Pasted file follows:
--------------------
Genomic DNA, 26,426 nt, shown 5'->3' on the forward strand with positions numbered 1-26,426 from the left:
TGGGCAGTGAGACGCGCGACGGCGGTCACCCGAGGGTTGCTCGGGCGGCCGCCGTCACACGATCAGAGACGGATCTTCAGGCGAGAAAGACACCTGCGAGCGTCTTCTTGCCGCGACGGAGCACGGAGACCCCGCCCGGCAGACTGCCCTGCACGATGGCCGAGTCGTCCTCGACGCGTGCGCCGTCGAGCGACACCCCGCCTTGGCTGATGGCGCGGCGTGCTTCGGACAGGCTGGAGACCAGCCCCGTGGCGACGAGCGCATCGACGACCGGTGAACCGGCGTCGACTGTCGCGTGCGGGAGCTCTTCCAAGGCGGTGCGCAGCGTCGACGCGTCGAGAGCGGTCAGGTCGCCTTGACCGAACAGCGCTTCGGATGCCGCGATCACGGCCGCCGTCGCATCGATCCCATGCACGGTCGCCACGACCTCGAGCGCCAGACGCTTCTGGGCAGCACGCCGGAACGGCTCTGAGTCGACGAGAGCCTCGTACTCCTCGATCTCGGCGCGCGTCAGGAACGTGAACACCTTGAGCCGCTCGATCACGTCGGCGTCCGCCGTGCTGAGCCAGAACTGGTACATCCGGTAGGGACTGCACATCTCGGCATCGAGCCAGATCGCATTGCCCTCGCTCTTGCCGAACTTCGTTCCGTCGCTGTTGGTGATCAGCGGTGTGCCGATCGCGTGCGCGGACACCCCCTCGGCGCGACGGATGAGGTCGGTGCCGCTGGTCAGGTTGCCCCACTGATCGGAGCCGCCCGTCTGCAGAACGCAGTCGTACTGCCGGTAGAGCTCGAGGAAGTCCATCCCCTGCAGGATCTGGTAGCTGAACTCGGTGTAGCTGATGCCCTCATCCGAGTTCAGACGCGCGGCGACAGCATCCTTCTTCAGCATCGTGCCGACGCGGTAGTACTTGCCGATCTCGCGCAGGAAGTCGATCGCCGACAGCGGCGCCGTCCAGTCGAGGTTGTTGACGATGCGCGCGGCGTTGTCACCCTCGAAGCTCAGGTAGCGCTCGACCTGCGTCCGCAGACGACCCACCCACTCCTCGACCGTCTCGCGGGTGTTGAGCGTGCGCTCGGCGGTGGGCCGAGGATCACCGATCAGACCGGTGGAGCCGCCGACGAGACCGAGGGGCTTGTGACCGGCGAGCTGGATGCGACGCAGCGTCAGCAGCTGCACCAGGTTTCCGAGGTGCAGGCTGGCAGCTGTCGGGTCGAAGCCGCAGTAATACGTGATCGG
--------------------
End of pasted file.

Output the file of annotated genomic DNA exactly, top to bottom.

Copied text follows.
Genomic DNA, 26,426 nt, shown 5'->3' on the forward strand with positions numbered 1-26,426 from the left:
TGGGCAGTGAGACGCGCGACGGCGGTCACCCGAGGGTTGCTCGGGCGGCCGCCGTCACACGATCAGAGACGGATCTTCAGGCGAGAAAGACACCTGCGAGCGTCTTCTTGCCGCGACGGAGCACGGAGACCCCGCCCGGCAGACTGCCCTGCACGATGGCCGAGTCGTCCTCGACGCGTGCGCCGTCGAGCGACACCCCGCCTTGGCTGATGGCGCGGCGTGCTTCGGACAGGCTGGAGACCAGCCCCGTGGCGACGAGCGCATCGACGACCGGTGAACCGGCGTCGACTGTCGCGTGCGGGAGCTCTTCCAAGGCGGTGCGCAGCGTCGACGCGTCGAGAGCGGTCAGGTCGCCTTGACCGAACAGCGCTTCGGATGCCGCGATCACGGCCGCCGTCGCATCGATCCCATGCACGGTCGCCACGACCTCGAGCGCCAGACGCTTCTGGGCAGCACGCCGGAACGGCTCTGAGTCGACGAGAGCCTCGTACTCCTCGATCTCGGCGCGCGTCAGGAACGTGAACACCTTGAGCCGCTCGATCACGTCGGCGTCCGCCGTGCTGAGCCAGAACTGGTACATCCGGTAGGGACTGCACATCTCGGCATCGAGCCAGATCGCATTGCCCTCGCTCTTGCCGAACTTCGTTCCGTCGCTGTTGGTGATCAGCGGTGTGCCGATCGCGTGCGCGGACACCCCCTCGGCGCGACGGATGAGGTCGGTGCCGCTGGTCAGGTTGCCCCACTGATCGGAGCCGCCCGTCTGCAGAACGCAGTCGTACTGCCGGTAGAGCTCGAGGAAGTCCATCCCCTGCAGGATCTGGTAGCTGAACTCGGTGTAGCTGATGCCCTCATCCGAGTTCAGACGCGCGGCGACAGCATCCTTCTTCAGCATCGTGCCGACGCGGTAGTACTTGCCGATCTCGCGCAGGAAGTCGATCGCCGACAGCGGCGCCGTCCAGTCGAGGTTGTTGACGATGCGCGCGGCGTTGTCACCCTCGAAGCTCAGGTAGCGCTCGACCTGCGTCCGCAGACGACCCACCCACTCCTCGACCGTCTCGCGGGTGTTGAGCGTGCGCTCGGCGGTGGGCCGAGGATCACCGATCAGACCGGTGGAGCCGCCGACGAGACCGAGGGGCTTGTGACCGGCGAGCTGGATGCGACGCAGCGTCAGCAGCTGCACCAGGTTTCCGAGGTGCAGGCTGGCAGCTGTCGGGTCGAAGCCGCAGTAATACGTGATCGG